Summer is here, and so is swimming. How to deal with water and hearing aids....
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|Sun, 08-12-2012 - 2:09pm|
Thursday, July 19th 2012
There’s really no way around it. Unless you opt for a completely water-proof hearing aid, you’ll have to remember to remove yours before jumping in the pool this summer. Moisture is one of major reasons hearing aids are returned for repair.
So how do you keep your hearing aids safe when you’re swimming, boating or playing at the water park? Here are a few tips to keep you involved in the summer fun while protecting your hearing aids at the same time.
1. Be prepared.
If you know you’ll be immersed in water, remove your hearing aids and store them in a safe, dry place.
Consider keeping a variety of small, waterproof containers on hand for the season. Keep one with your sunscreen, sunglasses and other summer fun items so you have it on hand whenever you need it. Look for these containers, in a variety of shapes, colors and sizes, in the water sports department of sporting goods stores. They’re inexpensive so you can buy several to keep in the car, the boat, at the lake, or wherever you may find yourself in a wet situation. In a pinch, try using a zippered plastic baggie. They aren’t always completely water tight, but they may keep your hearing aids dry enough in an emergency situation.
If you’ll be playing around water – but not in it – consider purchasing hearing aid sleeves and cords to wear for the occasion.
Sleeves fit most hearing aid models and are made of water resistant spandex nylon. The sleeve protects the hearing aid amplifier, case, controls and battery compartment from moisture and other environmental elements, while still allowing sound to enter the microphone. Although these sleeves won’t protect your hearing aid if it’s completely immersed in water, they will help minimize the damage from excessive perspiration – as well as the misdirected stream from your grandson’s water gun.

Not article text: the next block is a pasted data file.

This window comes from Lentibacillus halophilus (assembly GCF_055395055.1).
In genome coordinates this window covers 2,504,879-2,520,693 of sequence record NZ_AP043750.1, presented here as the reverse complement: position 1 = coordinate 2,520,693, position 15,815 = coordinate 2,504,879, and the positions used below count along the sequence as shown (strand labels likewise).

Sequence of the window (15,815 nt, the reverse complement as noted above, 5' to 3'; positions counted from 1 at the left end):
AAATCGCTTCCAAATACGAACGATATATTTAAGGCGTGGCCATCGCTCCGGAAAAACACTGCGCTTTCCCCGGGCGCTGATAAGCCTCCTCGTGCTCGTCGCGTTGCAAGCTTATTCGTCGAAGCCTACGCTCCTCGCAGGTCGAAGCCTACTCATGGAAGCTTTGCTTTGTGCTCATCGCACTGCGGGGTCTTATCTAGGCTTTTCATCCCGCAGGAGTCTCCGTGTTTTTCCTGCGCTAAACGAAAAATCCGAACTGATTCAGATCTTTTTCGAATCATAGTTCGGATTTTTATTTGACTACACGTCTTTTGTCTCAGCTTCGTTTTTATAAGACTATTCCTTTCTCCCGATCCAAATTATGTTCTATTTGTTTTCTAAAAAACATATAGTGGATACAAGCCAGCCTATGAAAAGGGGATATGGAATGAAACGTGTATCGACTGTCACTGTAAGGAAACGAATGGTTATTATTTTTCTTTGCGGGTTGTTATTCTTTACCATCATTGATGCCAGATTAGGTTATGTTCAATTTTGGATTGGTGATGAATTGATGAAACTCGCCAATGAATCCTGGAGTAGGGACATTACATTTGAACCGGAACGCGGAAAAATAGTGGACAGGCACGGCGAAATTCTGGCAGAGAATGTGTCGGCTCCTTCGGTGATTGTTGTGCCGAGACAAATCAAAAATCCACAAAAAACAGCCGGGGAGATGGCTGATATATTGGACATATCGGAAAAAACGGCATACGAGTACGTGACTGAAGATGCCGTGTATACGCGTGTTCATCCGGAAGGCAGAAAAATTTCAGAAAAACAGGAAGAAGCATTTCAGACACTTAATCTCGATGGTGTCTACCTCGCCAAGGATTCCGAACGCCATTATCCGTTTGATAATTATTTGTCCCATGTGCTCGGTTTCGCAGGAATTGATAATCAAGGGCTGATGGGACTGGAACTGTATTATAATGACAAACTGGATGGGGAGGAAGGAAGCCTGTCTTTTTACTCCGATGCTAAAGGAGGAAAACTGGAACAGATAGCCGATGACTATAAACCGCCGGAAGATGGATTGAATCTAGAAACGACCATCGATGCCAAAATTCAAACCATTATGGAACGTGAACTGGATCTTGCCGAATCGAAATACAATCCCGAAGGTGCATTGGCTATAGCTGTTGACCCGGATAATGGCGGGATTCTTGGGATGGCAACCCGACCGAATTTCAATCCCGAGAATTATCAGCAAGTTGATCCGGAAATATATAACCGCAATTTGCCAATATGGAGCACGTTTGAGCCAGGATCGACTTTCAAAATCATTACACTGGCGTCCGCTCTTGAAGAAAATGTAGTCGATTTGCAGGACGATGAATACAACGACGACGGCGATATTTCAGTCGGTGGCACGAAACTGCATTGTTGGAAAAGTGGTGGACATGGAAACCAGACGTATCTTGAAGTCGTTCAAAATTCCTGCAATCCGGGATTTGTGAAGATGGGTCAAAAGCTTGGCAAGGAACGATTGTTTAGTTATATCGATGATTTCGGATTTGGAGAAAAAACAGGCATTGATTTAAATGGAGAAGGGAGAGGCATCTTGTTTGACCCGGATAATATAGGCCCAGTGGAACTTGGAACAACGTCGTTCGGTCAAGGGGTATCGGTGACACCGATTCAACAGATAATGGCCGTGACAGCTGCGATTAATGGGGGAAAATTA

Cords attach to the hearing aid sleeve and clip to your shirt or jacket. This prevents your hearing aid from accidentally falling into the water or onto a hard surface where it can be damaged.
3. Invest in a hearing aid dryer.
Even if you’re as careful as can be, there’s always the possibility that you’ll accidentally drop your hearing aid in the bathroom sink or jump into the pool without remembering to remove them first. If this happens, don’t panic. Take them out of the water immediately and dry them off as quickly as possible. Remove the batteries and dry the battery compartment. Put them into a hearing aid dryer – also known as a dehumidifier – and let them dry overnight. If your hearing aids still don’t work the next morning, take them into your audiologist or hearing aid center for repair.
4. Consider water-resistant hearing aids.
If your job or hobby puts you near the water during the summer, or you live in an extremely humid climate, it may be wise to invest in water-resistant hearing aids. These keep moisture from collecting in the earmold tube. Although they aren’t completely water proof, they will help reduce the damage due to moisture for users living in humid climates or those who perspire excessively.
5. Check into purchasing hearing aid insurance.
Much like cell phone insurance, these policies help protect your investment against loss, damage and repair. If your homeowner’s insurance doesn’t cover your aids, check with your hearing aid manufacturer or hearing aid center to see which companies they recommend.
taken from healthyhearing.com